The National Labor Relations Board (NLRB) is taking advantage of 21st Century technology to reinforce its message to employers and employees by adding a mobile app to its toolkit of resources that already includes a Twitter account and a Facebook page. On August 30, 2013, NLRB announced the launch of its new mobile app, available free of charge for iPhone and Android users. According to the NLRB’s press release, “the app provides employers, employees and unions with information regarding their rights and obligations under the National Labor Relations Act.”

The National Labor Relations Act (NLRA) guarantees the right of workers to join together – with or without a union – to improve the terms and conditions of the workplace. The goal of the NLRB’s app is to help employees and employers understand their respective rights and obligations under that law, using up-to-date technology. The app provides contact information for NLRB regional offices across the country, and details the process used in elections to determine whether employees wish to be collectively represented.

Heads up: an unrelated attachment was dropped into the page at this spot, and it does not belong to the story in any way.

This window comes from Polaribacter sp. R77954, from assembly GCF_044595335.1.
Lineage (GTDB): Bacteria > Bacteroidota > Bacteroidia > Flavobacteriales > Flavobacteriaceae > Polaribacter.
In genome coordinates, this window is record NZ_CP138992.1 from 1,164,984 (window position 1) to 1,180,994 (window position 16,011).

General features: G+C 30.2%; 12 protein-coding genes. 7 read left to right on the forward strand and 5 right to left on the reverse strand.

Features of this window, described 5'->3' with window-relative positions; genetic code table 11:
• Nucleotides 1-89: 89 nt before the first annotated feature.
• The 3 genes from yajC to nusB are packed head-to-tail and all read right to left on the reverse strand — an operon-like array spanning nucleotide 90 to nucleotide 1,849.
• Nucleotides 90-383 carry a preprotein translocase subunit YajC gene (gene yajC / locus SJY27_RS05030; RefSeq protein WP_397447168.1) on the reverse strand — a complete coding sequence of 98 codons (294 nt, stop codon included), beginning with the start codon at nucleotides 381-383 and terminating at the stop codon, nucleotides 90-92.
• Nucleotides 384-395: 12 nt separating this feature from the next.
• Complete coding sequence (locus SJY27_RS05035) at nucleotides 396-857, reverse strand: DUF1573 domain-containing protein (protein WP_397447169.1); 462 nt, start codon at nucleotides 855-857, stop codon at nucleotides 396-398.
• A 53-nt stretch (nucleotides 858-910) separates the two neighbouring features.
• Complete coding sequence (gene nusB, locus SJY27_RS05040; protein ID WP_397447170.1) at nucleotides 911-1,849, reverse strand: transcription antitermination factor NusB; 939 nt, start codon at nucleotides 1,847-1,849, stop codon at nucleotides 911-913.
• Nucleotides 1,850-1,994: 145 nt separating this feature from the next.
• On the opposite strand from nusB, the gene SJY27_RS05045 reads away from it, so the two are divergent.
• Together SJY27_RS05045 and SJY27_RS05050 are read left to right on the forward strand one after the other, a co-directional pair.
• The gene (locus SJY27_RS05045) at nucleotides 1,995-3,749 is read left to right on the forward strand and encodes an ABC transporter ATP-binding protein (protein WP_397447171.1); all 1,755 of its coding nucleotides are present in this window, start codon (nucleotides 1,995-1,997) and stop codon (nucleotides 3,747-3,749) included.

This app follows the Department of Labor’s 2011 “timesheet app” that allows workers to track independently the hours they work to determine whether overtime wages are owed. On-line and mobile device apps have expanded the availability of information to which individuals have access, and have increased the types and volume of documentation relevant to and discoverable in employment-related lawsuits.

According to NLRB Chairman Mark Gaston Pearce, the NLRB received more than 82,000 public inquiries last year regarding workplace issues: “It is clear that the American people have questions about the law. . . [and] [t]his app can help provide the answers.” It is unclear as to whether the app was formulated to address specific questions, or simply to provide another avenue for individuals to access information currently available on the NLRB’s other electronic sites.

There has been some speculation that the app is being offered as a response to the Board’s difficulties in gaining support for its“notice posting rule” that was invalidated by the 4th U.S. Circuit Court of Appeals in June of this year. That rule would have required employers to post notices that provided information to union and non-union employees regarding their rights in the workplace under the NLRA. Now, there’s an app for that . . . .